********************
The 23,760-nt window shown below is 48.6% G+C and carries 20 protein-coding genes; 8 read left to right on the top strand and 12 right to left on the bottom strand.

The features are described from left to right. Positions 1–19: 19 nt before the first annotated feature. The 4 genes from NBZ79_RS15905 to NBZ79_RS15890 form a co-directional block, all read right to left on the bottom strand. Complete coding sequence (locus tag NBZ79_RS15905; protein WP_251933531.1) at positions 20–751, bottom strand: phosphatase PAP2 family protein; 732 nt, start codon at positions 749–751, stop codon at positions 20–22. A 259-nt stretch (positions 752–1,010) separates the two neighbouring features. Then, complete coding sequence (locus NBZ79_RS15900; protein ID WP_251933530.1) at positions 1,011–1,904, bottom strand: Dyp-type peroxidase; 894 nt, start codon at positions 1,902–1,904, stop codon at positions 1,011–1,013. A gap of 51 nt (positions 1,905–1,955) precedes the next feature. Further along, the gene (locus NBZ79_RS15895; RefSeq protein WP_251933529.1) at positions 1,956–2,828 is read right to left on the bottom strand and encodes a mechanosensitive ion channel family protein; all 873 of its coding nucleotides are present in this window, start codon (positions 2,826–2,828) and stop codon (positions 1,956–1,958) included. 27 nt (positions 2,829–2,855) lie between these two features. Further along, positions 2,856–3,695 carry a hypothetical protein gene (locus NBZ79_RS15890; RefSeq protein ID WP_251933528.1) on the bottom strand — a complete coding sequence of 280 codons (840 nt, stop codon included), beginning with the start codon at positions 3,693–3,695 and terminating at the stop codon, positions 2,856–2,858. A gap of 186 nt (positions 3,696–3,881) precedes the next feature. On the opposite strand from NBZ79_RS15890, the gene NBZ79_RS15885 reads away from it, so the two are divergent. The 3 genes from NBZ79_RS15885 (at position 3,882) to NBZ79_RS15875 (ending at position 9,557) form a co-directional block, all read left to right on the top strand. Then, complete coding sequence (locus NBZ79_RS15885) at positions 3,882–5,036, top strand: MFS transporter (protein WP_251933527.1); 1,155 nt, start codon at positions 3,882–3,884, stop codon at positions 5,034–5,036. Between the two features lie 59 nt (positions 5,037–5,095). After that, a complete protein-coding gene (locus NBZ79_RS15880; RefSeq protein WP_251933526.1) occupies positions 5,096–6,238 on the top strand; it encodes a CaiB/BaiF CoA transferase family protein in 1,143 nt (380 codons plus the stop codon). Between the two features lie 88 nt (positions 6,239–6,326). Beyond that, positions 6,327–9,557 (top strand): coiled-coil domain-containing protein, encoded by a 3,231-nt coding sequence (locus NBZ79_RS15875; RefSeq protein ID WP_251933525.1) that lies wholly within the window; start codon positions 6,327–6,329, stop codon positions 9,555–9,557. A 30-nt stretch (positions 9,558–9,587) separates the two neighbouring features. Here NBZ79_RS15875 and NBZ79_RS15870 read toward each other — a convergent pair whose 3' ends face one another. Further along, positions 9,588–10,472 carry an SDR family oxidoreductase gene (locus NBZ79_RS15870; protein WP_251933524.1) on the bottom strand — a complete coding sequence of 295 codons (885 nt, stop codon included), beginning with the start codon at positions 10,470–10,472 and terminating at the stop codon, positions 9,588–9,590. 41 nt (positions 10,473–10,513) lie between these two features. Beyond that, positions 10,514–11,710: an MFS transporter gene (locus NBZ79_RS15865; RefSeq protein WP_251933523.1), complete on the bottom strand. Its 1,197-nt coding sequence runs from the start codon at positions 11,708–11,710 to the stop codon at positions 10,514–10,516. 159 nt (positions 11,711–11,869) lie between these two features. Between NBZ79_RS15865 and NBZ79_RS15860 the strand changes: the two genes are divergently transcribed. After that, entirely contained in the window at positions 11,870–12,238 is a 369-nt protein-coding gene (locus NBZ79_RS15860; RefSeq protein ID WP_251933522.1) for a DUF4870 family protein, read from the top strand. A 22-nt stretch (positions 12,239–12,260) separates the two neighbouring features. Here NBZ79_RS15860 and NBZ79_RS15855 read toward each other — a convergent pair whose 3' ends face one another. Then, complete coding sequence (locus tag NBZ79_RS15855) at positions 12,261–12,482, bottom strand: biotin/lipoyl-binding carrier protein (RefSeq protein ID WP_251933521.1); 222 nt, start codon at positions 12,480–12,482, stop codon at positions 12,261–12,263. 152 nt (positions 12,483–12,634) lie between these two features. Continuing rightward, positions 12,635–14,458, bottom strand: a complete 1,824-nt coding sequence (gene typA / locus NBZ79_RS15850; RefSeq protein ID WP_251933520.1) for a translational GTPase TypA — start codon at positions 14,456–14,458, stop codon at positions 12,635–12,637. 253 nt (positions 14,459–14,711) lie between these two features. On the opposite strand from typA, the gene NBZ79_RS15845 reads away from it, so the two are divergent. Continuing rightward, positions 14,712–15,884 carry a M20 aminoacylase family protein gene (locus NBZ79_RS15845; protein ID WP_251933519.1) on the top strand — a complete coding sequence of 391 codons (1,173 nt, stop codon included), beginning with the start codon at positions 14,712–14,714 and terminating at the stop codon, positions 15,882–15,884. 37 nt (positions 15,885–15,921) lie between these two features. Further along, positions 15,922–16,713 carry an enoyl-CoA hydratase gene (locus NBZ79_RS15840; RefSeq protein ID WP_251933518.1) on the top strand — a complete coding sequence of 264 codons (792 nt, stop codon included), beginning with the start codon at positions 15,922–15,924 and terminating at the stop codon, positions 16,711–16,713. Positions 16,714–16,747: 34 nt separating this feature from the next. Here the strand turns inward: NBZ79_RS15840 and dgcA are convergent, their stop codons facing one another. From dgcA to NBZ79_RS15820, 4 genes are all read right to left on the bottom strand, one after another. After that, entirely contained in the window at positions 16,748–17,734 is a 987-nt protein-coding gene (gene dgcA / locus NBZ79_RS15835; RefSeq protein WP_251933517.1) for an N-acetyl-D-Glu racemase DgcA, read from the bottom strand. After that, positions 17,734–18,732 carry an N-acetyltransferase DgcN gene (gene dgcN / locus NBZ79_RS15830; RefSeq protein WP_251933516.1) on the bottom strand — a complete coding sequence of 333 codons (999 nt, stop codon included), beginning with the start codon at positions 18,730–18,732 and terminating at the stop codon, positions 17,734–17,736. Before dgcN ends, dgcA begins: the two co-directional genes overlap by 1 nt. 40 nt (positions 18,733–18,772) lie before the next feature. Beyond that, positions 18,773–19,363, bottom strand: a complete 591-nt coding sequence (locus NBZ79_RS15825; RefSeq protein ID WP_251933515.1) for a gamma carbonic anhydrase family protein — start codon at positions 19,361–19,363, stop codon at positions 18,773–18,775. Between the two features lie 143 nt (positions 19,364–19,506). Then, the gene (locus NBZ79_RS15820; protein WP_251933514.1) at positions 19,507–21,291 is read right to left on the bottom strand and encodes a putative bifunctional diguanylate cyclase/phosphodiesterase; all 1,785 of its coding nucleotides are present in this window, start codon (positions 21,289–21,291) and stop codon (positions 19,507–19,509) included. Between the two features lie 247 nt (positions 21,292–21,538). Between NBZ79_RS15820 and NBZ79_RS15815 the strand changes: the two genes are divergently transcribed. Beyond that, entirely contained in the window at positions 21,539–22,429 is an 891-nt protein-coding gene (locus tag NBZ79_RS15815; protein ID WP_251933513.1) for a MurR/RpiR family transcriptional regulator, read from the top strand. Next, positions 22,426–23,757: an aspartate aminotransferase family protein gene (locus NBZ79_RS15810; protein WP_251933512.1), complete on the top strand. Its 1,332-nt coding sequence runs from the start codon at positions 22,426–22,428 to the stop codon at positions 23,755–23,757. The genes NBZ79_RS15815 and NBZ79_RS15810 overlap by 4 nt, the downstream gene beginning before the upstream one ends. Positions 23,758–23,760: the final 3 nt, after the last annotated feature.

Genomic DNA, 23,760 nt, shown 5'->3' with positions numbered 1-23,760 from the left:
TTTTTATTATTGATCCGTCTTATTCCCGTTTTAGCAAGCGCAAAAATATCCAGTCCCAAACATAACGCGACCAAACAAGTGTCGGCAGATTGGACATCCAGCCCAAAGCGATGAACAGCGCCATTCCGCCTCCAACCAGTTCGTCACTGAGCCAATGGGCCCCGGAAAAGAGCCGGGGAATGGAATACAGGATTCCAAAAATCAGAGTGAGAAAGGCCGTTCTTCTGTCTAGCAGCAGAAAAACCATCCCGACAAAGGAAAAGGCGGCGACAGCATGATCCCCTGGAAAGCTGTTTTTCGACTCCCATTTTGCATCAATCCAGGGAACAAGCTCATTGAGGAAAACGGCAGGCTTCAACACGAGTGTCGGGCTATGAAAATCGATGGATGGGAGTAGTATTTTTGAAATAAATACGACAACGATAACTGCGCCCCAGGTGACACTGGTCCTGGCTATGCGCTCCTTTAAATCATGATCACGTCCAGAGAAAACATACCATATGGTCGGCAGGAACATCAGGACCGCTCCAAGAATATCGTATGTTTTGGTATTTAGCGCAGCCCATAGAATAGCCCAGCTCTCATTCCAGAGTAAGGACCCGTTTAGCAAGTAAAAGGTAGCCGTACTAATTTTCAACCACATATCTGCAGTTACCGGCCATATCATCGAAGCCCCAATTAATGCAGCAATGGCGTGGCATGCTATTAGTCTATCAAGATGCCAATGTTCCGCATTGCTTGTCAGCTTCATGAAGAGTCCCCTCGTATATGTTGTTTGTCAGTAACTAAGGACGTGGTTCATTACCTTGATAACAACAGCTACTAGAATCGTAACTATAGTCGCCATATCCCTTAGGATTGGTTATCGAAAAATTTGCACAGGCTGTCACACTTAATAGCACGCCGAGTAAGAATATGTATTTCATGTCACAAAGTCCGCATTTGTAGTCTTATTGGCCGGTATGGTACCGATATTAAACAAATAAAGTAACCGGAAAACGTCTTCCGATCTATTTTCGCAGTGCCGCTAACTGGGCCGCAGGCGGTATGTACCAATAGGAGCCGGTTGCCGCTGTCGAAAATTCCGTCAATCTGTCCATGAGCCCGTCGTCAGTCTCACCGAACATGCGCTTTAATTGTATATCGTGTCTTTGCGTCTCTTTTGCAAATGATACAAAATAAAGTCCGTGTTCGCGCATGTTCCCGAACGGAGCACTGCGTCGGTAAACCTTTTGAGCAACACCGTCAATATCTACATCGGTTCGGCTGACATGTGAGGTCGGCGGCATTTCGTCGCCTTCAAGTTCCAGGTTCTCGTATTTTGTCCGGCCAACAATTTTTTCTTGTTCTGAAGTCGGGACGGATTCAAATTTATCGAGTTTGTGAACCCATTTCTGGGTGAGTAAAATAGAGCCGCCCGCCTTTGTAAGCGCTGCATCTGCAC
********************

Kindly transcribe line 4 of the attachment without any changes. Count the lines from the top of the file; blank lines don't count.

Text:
TTTTTATTATTGATCCGTCTTATTCCCGTTTTAGCAAGCGCAAAAATATCCAGTCCCAAACATAACGCGACCAAACAAGTGTCGGCAGATTGGACATCCAGCCCAAAGCGATGAACAGCGCCATTCCGCCTCCAACCAGTTCGTCACTGAGCCAATGGGCCCCGGAAAAGAGCCGGGGAATGGAATACAGGATTCCAAAAATCAGAGTGAGAAAGGCCGTTCTTCTGTCTAGCAGCAGAAAAACCATCCCGACAAAGGAAAAGGCGGCGACAGCATGATCCCCTGGAAAGCTGTTTTTCGACTCCCATTTTGCATCAATCCAGGGAACAAGCTCATTGAGGAAAACGGCAGGCTTCAACACGAGTGTCGGGCTATGAAAATCGATGGATGGGAGTAGTATTTTTGAAATAAATACGACAACGATAACTGCGCCCCAGGTGACACTGGTCCTGGCTATGCGCTCCTTTAAATCATGATCACGTCCAGAGAAAACATACCATATGGTCGGCAGGAACATCAGGACCGCTCCAAGAATATCGTATGTTTTGGTATTTAGCGCAGCCCATAGAATAGCCCAGCTCTCATTCCAGAGTAAGGACCCGTTTAGCAAGTAAAAGGTAGCCGTACTAATTTTCAACCACATATCTGCAGTTACCGGCCATATCATCGAAGCCCCAATTAATGCAGCAATGGCGTGGCATGCTATTAGTCTATCAAGATGCCAATGTTCCGCATTGCTTGTCAGCTTCATGAAGAGTCCCCTCGTATATGTTGTTTGTCAGTAACTAAGGACGTGGTTCATTACCTTGATAACAACAGCTACTAGAATCGTAACTATAGTCGCCATATCCCTTAGGATTGGTTATCGAAAAATTTGCACAGGCTGTCACACTTAATAGCACGCCGAGTAAGAATATGTATTTCATGTCACAAAGTCCGCATTTGTAGTCTTATTGGCCGGTATGGTACCGATATTAAACAAATAAAGTAACCGGAAAACGTCTTCCGATCTATTTTCGCAGTGCCGCTAACTGGGCCGCAGGCGGTATGTACCAATAGGAGCCGGTTGCCGCTGTCGAAAATTCCGTCAATCTGTCCATGAGCCCGTCGTCAGTCTCACCGAACATGCGCTTTAATTGTATATCGTGTCTTTGCGTCTCTTTTGCAAATGATACAAAATAAAGTCCGTGTTCGCGCATGTTCCCGAACGGAGCACTGCGTCGGTAAACCTTTTGAGCAACACCGTCAATATCTACATCGGTTCGGCTGACATGTGAGGTCGGCGGCATTTCGTCGCCTTCAAGTTCCAGGTTCTCGTATTTTGTCCGGCCAACAATTTTTTCTTGTTCTGAAGTCGGGACGGATTCAAATTTATCGAGTTTGTGAACCCATTTCTGGGTGAGTAAAATAGAGCCGCCCGCCTTTGTAAGCGCTGCATCTGCAC